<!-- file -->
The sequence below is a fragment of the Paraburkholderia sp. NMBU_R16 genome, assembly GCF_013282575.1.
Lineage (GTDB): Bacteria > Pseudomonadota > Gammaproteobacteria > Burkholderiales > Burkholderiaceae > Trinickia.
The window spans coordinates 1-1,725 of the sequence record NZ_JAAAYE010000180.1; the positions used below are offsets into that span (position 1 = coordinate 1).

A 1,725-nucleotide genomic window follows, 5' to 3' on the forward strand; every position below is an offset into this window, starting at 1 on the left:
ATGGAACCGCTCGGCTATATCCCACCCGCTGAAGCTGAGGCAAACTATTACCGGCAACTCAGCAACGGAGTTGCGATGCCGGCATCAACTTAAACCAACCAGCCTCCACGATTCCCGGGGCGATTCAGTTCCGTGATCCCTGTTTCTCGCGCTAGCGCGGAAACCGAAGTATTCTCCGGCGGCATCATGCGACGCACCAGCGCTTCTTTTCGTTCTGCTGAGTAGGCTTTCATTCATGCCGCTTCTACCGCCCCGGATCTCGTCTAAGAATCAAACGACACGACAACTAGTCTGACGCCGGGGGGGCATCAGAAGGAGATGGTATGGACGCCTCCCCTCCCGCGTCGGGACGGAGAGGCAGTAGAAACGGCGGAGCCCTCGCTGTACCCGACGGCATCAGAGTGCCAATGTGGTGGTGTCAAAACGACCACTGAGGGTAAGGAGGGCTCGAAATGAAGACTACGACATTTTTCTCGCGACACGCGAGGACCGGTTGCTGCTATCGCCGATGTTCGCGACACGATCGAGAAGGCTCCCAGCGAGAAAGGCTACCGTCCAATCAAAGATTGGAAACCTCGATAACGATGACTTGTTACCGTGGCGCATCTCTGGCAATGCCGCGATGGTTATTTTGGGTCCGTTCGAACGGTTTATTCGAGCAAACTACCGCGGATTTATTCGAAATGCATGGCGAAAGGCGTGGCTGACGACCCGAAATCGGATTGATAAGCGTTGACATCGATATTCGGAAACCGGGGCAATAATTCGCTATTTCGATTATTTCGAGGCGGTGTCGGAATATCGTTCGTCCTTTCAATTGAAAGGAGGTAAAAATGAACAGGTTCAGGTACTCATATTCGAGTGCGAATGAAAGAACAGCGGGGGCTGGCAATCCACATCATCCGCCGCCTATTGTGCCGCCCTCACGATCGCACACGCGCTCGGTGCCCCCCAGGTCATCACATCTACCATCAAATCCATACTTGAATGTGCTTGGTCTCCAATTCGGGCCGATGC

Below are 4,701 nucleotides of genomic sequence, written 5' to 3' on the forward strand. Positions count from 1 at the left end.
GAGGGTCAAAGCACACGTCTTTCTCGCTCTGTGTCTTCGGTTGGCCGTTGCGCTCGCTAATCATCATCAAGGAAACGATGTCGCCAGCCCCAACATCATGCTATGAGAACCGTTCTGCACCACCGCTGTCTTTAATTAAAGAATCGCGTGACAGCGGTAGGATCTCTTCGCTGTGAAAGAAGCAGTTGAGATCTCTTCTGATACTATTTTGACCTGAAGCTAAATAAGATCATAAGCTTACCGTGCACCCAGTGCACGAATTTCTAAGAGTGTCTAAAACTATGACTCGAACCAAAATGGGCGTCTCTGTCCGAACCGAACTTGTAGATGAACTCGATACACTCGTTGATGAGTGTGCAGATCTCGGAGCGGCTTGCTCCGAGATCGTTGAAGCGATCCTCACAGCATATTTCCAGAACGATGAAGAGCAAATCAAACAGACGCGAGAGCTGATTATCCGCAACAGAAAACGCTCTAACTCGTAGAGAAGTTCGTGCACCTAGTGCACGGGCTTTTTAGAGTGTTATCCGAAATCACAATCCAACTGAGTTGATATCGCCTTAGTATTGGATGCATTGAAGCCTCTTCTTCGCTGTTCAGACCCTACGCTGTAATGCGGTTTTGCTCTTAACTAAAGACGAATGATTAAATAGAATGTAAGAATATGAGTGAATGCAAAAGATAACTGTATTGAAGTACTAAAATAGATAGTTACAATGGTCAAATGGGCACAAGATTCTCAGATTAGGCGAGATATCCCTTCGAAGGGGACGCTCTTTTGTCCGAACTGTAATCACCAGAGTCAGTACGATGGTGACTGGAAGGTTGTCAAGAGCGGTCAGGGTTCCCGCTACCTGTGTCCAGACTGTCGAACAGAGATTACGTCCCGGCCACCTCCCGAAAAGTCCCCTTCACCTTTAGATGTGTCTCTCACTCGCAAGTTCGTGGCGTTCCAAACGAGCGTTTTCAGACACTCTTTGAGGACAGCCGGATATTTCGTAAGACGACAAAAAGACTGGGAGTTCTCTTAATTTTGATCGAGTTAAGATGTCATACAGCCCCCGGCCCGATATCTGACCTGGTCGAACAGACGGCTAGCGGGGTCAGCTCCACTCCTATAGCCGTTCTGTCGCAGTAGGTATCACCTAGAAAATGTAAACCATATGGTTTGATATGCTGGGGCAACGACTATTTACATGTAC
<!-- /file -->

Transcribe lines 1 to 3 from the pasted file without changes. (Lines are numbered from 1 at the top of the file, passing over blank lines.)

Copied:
The sequence below is a fragment of the Paraburkholderia sp. NMBU_R16 genome, assembly GCF_013282575.1.
Lineage (GTDB): Bacteria > Pseudomonadota > Gammaproteobacteria > Burkholderiales > Burkholderiaceae > Trinickia.
The window spans coordinates 1-1,725 of the sequence record NZ_JAAAYE010000180.1; the positions used below are offsets into that span (position 1 = coordinate 1).